This requires evidence of work, research or volunteering. You will have an appointed supervisor to plan and guide your work to evidence how you have developed your social work practice. The extent of work involved in this module depends on the award route you take.

You also select from a range of modules relating to social work and professional practice, and can choose taught modules from a wide range of UWE courses as well as bringing credits obtained from other Higher Education Institutions that we will assess and, if appropriate, accredit to your award.

Format

Teaching and learning methods depend on the modules you choose to study. As well as presentations and lectures from UWE Bristol lecturers, we also work with practitioners, researchers and managers with expertise in specific areas of social work. There are many opportunities for small group work and discussion to facilitate peer learning.

We work closely with social work agencies to design and deliver the course. Practitioners and managers are involved in teaching, assessing and quality assurance of the programme to ensure it reflects current developments and best practice in social work. Members of the social work service user and carer hub group contribute to the programme in a variety of ways.

Assessment

Assessment for the work-based learning elements of the programme is through coursework, which typically comprises reflective essays and work-based projects. Assessment techniques reflect the practical and applied nature of the programme.

Careers / Further study

Students who successfully complete this course will enhance their opportunities for promotion and specialism.

How to apply

Information on applications can be found at the following link: http://www1.uwe.ac.uk/study/applyingtouwebristol/postgraduateapplications.aspx

Funding

- New Postgraduate Master's loans for 2016/17 academic year –

The government are introducing a master’s loan scheme, whereby master’s students under 60 can access a loan of up to £10,000 as a contribution towards the cost of their study. This is part of the government’s long-term commitment to enhance support for postgraduate study.

Scholarships and other sources of funding are also available.

More information can be found here: http://www1.uwe.ac.uk/students/feesandfunding/fundingandscholarships/postgraduatefunding.aspx

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The MSc in Applied Clinical Psychology has been specifically designed to develop your knowledge, understanding and skills in core theoretical, methodological, and empirical areas of clinical psychology. Read more
The MSc in Applied Clinical Psychology has been specifically designed to develop your knowledge, understanding and skills in core theoretical, methodological, and empirical areas of clinical psychology. This programme is aimed at graduates who wish to strengthen their academic credentials in preparation for a career in clinical psychology and is taught by academics/research experts in their field, HCPC Registered Psychologists, clinicians across a wide range of specialities, and service users and/or carers. You will also have the opportunity to undertake and be assisted in finding a clinically relevant placement.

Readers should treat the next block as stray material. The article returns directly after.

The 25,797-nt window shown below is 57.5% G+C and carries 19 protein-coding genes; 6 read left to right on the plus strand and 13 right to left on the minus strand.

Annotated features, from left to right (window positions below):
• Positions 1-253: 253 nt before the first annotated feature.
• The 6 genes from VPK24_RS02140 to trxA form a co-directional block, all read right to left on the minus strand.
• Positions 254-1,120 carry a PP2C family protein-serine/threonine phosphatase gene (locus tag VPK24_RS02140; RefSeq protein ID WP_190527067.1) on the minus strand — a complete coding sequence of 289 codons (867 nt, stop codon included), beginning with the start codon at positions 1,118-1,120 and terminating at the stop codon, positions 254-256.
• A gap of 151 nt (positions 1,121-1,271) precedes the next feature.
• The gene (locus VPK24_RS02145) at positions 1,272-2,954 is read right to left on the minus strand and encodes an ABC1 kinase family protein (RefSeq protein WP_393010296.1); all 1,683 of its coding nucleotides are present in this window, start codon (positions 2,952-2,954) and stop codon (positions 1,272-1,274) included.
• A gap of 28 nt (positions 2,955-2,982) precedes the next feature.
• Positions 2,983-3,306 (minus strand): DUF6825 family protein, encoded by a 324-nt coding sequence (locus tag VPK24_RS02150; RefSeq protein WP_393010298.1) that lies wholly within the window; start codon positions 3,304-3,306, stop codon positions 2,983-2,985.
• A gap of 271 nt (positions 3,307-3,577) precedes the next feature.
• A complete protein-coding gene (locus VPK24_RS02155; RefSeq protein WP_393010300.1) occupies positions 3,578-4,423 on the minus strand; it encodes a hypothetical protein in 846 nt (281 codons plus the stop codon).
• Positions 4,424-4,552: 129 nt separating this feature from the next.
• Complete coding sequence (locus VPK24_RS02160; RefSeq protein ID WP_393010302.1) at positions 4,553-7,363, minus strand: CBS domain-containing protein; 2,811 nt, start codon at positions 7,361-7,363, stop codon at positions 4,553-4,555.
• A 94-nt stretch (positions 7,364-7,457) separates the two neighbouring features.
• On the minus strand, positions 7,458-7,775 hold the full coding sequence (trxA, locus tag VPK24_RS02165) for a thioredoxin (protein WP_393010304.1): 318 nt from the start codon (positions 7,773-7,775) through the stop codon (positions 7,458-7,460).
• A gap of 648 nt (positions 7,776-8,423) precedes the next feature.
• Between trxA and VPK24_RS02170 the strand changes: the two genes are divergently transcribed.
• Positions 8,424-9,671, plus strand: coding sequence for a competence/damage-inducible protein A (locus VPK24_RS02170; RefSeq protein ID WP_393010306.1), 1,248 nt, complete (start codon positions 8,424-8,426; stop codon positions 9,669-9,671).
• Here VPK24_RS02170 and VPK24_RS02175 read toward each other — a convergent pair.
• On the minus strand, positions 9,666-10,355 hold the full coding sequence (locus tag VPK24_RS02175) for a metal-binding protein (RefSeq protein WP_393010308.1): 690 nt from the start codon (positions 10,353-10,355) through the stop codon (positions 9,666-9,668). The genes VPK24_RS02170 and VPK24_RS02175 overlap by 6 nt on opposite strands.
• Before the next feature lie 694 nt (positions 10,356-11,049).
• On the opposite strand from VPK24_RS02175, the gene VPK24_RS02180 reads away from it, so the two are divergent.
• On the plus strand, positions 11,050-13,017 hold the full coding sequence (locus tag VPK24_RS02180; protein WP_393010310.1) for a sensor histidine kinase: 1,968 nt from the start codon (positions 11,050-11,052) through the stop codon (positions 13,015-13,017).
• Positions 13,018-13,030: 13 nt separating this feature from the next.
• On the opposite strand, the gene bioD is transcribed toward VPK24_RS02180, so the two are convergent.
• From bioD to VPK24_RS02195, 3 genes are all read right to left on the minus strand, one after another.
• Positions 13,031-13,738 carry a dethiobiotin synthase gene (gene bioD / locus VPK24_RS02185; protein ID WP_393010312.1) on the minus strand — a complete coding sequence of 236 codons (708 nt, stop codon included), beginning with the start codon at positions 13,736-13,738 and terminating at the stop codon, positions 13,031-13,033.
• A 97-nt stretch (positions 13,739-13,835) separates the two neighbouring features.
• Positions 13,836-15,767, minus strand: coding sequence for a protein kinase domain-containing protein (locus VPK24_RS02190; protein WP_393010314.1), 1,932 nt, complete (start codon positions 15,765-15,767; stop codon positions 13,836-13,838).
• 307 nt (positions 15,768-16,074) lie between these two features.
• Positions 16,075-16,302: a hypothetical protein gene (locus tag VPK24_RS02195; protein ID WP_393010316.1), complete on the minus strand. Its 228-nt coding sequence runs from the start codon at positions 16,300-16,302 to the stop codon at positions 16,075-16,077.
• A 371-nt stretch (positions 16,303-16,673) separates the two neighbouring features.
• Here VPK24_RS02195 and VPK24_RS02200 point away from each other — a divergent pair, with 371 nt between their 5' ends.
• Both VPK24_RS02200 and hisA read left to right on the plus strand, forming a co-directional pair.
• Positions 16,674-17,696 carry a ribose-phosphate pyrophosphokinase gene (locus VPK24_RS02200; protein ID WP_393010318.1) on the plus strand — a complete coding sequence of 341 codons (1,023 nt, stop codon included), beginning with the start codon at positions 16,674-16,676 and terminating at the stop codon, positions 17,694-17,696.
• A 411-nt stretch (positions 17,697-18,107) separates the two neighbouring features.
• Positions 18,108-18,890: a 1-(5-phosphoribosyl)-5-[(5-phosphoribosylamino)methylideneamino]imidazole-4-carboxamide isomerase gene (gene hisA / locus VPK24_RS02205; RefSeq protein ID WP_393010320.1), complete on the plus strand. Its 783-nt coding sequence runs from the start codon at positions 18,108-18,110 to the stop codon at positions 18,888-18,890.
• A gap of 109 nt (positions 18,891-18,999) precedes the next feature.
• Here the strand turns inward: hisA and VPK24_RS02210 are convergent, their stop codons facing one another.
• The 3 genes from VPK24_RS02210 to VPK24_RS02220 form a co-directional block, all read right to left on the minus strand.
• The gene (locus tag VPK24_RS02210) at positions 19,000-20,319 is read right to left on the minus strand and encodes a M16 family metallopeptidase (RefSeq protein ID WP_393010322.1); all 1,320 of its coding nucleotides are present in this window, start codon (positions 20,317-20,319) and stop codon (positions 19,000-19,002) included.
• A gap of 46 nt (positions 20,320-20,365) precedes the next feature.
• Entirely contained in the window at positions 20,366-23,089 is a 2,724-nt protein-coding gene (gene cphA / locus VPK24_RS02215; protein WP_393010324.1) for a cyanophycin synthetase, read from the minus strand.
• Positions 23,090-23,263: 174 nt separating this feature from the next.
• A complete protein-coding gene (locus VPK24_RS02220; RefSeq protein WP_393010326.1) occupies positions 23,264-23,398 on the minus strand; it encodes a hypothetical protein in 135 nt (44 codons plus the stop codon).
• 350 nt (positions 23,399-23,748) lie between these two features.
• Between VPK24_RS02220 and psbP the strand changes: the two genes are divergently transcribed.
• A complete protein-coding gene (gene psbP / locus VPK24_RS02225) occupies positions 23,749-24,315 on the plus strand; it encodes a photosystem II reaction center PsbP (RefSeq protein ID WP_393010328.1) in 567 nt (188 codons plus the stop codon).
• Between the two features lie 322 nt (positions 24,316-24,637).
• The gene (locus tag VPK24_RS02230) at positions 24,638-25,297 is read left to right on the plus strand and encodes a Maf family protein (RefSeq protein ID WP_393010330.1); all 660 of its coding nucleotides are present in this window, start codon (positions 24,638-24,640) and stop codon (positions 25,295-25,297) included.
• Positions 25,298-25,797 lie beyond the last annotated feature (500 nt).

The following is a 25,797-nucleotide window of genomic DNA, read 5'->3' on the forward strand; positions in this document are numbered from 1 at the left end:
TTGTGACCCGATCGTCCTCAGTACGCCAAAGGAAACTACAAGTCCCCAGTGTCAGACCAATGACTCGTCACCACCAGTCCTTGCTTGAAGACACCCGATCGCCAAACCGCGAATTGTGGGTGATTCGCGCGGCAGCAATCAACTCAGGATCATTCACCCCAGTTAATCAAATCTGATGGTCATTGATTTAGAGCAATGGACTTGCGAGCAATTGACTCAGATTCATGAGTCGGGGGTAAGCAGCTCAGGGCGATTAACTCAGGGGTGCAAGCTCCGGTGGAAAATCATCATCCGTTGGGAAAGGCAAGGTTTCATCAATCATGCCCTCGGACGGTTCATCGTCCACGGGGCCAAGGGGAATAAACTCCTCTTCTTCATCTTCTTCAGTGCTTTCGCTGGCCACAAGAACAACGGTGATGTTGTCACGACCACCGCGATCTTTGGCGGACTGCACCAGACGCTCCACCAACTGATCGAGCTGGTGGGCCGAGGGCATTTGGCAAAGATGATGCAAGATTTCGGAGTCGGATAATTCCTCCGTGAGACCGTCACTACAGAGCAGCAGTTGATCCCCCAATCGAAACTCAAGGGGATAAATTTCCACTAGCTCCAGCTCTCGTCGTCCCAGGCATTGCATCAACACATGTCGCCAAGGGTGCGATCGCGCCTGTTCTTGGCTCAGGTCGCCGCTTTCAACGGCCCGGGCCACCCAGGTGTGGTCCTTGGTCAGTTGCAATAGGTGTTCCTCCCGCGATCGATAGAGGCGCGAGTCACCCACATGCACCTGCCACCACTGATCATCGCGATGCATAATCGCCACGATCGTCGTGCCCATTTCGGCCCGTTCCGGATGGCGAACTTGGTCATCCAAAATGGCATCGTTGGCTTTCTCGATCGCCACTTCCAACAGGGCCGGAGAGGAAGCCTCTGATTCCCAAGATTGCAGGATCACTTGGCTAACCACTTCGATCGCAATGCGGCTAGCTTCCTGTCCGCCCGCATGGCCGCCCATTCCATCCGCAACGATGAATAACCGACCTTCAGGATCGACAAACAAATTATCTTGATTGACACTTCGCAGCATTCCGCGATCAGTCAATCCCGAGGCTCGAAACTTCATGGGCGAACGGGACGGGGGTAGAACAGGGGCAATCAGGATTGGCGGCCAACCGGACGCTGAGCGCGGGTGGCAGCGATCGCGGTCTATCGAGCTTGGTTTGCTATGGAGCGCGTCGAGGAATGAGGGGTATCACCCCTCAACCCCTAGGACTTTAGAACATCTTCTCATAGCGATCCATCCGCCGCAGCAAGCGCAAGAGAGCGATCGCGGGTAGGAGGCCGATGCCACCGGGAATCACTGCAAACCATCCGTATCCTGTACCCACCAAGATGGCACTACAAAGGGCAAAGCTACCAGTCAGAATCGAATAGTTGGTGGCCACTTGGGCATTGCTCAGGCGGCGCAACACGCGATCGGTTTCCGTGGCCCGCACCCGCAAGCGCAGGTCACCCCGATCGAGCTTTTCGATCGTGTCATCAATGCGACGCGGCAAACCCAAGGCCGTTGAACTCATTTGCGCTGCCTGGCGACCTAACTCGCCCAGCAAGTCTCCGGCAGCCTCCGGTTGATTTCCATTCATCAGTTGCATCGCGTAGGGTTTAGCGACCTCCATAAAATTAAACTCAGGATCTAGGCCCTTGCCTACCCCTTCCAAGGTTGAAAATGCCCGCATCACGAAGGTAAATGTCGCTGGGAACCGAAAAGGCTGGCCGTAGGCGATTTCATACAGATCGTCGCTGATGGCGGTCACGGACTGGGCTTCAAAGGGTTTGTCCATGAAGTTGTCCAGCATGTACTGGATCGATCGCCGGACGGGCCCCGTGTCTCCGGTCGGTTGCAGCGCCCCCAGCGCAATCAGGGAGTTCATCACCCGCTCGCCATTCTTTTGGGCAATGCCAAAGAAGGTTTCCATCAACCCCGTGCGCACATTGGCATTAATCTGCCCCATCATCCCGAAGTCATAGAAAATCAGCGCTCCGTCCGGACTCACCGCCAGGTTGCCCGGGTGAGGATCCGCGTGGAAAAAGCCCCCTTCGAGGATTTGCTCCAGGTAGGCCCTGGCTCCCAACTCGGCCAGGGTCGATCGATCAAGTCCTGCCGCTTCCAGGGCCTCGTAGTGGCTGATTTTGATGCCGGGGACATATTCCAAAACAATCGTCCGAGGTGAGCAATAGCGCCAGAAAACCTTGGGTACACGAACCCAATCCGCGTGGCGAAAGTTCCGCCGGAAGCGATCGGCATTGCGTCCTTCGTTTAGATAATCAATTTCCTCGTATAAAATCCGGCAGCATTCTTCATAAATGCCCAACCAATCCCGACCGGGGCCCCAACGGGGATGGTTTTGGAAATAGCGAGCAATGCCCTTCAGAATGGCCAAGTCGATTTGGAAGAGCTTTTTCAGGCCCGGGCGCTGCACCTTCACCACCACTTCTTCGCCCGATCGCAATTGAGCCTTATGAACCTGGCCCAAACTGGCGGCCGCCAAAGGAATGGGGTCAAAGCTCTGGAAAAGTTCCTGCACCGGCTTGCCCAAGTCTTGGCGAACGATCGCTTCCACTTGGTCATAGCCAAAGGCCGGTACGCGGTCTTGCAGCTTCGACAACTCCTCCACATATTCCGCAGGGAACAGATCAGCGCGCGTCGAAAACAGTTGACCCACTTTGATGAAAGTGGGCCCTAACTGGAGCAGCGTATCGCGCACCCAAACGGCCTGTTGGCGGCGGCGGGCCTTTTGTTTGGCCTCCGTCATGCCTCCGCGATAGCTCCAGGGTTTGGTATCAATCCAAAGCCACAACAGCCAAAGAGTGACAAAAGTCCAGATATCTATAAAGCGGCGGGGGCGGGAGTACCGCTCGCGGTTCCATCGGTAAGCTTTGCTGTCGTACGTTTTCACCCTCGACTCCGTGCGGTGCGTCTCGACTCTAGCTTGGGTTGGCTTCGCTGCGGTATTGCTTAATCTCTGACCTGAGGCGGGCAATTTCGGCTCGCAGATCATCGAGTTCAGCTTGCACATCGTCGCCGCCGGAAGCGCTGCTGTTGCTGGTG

With one day of teaching (Tuesdays), delivery is designed to support those with full-time jobs or family commitments, and full-time (one year) and part-time (two years) study options are available.

DBS CHECKS

This course will involve access to children and/or vulnerable adults. You will be required to obtain a satisfactory Enhanced Disclosure and Barring Service clearance (formerly termed CRB) and we will guide you through this process.

INDUSTRY LINKS

Clinical and other HCPC Registered Psychologists alongside a broad range of clinicians will contribute to the delivery of this course; many of these work or have worked within the NHS, but we also have links with clinicians in private practice. This unique mix of professionals is reflected in the content of the course, where you will learn about the similarities and differences of working clinically within the NHS vs. private practice.

LEARNING ENVIRONMENT AND ASSESSMENT

We aim to provide the best possible facilities for our students. The School is based in the multi-million pound purpose-built Darwin Building, which includes an extensive range of state-of-the-art laboratories and equipment, including: a Brain Imaging Laboratory, Observational Suite equipped with one-way mirrors and video cameras; established Health Psychology Suite; and eye tracking equipment. The School has a thriving community of PhD and MSc students and has links with regional universities, NHS hospital trusts, schools and community groups.

The core theoretical basis of clinical psychology will be presented via lectures and supported seminars. Seminars or workshops are used to explore key issues from the curriculum, both to facilitate understanding and develop skills; you are encouraged to prepare material in advance of the sessions, to exchange information as part of a peer network, and to reflect upon their understanding. Independent study will also be incorporated, as well as research supervision to support the production of a high-quality research project that will contribute to the field of clinical psychology.

The course is assessed through a mixture of exams, coursework, statistical assignments, and an advanced research dissertation.